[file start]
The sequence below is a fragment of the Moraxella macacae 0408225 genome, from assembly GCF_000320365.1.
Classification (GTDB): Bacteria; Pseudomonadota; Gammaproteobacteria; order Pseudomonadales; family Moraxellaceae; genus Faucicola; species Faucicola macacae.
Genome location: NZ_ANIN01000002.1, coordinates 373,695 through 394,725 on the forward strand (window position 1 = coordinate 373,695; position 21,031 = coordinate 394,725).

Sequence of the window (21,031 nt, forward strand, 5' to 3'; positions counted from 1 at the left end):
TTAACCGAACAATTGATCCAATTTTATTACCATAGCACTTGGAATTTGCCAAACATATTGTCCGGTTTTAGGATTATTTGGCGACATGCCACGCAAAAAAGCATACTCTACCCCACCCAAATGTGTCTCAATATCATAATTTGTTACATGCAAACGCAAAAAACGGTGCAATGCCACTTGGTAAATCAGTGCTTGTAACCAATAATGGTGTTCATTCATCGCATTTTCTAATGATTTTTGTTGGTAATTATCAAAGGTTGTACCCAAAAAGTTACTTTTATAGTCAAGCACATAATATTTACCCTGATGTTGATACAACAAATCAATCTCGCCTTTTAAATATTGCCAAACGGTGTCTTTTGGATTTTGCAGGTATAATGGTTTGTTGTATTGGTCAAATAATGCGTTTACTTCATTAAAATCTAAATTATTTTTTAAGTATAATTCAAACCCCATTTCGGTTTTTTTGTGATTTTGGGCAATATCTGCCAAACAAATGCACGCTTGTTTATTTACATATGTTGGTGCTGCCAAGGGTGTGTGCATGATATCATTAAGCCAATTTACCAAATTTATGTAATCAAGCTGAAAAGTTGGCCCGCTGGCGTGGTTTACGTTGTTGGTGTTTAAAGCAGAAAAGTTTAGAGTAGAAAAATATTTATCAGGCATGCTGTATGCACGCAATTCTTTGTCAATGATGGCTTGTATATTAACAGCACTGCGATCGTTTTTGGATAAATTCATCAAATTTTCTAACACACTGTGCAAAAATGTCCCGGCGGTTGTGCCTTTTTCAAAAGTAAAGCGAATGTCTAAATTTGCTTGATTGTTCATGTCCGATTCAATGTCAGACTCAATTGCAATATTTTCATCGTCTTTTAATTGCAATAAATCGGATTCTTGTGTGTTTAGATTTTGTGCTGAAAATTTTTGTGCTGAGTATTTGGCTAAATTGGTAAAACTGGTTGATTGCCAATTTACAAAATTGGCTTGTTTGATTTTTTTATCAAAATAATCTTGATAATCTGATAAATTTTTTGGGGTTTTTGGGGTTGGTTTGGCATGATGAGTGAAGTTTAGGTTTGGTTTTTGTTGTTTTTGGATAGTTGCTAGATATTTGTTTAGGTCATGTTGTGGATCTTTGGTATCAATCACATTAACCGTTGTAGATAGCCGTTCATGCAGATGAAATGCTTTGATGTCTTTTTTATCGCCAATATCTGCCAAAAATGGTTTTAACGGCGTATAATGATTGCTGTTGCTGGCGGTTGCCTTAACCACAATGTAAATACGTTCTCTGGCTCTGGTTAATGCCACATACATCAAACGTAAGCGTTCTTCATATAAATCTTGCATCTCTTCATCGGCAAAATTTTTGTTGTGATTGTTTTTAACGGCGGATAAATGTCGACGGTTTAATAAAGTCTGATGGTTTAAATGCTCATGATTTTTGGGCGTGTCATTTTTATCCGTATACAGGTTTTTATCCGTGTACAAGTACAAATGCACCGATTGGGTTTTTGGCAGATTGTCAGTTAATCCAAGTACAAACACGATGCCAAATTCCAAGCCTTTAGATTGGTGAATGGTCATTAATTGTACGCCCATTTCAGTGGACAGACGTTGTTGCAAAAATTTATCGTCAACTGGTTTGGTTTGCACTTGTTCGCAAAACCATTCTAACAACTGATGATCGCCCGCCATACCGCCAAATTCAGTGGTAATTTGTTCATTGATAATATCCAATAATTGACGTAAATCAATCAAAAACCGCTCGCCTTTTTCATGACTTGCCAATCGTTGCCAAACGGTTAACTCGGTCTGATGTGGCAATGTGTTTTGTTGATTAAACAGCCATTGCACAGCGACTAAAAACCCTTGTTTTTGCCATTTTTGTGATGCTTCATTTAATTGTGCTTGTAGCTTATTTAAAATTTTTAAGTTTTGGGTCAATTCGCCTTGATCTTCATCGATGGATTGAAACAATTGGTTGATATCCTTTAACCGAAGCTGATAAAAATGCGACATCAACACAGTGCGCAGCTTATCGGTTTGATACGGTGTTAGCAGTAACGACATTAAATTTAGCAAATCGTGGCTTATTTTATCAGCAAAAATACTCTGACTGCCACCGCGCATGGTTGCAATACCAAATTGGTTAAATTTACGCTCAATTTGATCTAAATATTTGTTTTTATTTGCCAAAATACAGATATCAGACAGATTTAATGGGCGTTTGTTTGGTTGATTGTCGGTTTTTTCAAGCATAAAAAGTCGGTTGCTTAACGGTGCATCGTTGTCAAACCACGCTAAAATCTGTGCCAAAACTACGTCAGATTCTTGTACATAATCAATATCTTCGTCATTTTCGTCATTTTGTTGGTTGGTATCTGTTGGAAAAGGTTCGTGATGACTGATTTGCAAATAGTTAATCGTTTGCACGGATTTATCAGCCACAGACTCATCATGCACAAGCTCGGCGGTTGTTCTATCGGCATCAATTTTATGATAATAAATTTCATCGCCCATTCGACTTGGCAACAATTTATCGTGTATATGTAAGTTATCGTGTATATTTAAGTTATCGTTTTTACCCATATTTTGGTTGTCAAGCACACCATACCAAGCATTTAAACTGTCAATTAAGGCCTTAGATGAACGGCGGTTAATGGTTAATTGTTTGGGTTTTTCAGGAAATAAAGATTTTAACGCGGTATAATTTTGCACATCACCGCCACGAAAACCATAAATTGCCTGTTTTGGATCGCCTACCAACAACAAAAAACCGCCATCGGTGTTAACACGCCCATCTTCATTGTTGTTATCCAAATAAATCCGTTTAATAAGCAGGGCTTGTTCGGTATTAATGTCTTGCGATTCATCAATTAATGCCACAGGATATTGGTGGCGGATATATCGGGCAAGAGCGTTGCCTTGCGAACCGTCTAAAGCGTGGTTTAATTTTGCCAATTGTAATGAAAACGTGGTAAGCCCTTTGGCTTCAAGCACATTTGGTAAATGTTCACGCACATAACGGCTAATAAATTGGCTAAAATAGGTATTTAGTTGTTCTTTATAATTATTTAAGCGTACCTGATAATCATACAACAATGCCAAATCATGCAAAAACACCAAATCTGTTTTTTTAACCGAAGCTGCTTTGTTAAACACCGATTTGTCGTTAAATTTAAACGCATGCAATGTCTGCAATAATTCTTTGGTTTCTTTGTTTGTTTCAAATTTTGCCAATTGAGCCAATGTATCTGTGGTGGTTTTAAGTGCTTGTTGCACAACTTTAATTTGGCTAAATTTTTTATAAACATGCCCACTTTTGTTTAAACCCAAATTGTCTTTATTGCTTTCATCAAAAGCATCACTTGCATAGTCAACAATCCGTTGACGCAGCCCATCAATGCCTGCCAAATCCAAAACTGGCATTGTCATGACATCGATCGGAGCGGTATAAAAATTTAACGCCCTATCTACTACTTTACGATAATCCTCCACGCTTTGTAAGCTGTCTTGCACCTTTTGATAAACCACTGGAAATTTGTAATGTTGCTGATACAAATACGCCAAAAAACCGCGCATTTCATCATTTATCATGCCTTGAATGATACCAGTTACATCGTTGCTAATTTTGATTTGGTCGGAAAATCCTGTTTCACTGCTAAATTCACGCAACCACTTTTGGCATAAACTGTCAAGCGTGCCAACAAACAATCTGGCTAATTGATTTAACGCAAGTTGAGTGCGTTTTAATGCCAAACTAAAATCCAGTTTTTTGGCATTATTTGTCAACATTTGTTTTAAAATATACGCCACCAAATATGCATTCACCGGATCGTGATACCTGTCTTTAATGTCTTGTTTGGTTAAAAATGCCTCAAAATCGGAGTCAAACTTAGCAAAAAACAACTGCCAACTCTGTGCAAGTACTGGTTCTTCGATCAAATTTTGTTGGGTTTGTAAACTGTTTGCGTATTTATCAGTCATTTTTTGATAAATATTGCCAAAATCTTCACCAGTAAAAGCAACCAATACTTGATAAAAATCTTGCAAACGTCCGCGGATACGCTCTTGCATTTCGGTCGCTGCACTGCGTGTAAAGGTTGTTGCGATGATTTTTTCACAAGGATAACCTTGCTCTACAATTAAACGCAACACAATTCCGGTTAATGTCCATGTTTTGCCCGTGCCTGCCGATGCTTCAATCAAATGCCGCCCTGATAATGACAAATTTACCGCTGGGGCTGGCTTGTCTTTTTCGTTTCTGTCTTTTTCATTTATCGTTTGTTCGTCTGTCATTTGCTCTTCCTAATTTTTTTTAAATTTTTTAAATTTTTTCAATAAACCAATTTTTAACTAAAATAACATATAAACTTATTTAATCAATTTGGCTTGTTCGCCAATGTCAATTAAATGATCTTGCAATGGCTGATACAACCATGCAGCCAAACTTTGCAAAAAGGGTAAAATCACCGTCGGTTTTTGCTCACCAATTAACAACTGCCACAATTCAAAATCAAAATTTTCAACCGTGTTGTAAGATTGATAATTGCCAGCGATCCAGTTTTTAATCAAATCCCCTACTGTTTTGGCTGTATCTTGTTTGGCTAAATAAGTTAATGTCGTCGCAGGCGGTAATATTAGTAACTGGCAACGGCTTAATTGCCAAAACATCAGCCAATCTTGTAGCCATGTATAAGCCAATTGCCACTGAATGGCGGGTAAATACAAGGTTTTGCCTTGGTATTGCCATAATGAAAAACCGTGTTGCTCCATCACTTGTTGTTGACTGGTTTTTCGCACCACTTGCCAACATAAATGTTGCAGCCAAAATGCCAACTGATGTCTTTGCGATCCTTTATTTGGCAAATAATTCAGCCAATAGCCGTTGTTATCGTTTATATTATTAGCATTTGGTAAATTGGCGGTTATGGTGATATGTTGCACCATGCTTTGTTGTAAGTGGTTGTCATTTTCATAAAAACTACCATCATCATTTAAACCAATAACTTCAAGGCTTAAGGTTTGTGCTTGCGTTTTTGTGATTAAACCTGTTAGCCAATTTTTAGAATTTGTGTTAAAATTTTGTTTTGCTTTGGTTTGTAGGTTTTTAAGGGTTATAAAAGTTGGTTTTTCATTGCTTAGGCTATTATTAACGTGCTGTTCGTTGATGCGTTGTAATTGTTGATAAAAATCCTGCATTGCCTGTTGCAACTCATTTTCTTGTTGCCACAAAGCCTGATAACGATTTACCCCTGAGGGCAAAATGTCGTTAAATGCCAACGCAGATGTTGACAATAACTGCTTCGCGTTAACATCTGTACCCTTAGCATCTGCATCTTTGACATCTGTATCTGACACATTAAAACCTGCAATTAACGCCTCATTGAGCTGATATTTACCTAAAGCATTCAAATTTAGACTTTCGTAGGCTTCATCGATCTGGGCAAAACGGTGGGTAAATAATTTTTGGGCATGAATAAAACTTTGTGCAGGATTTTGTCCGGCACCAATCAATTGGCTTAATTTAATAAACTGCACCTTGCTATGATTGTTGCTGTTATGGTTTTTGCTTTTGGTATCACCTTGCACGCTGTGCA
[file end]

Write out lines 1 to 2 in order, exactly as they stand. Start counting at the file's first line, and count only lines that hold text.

The sequence below is a fragment of the Moraxella macacae 0408225 genome, from assembly GCF_000320365.1.
Classification (GTDB): Bacteria; Pseudomonadota; Gammaproteobacteria; order Pseudomonadales; family Moraxellaceae; genus Faucicola; species Faucicola macacae.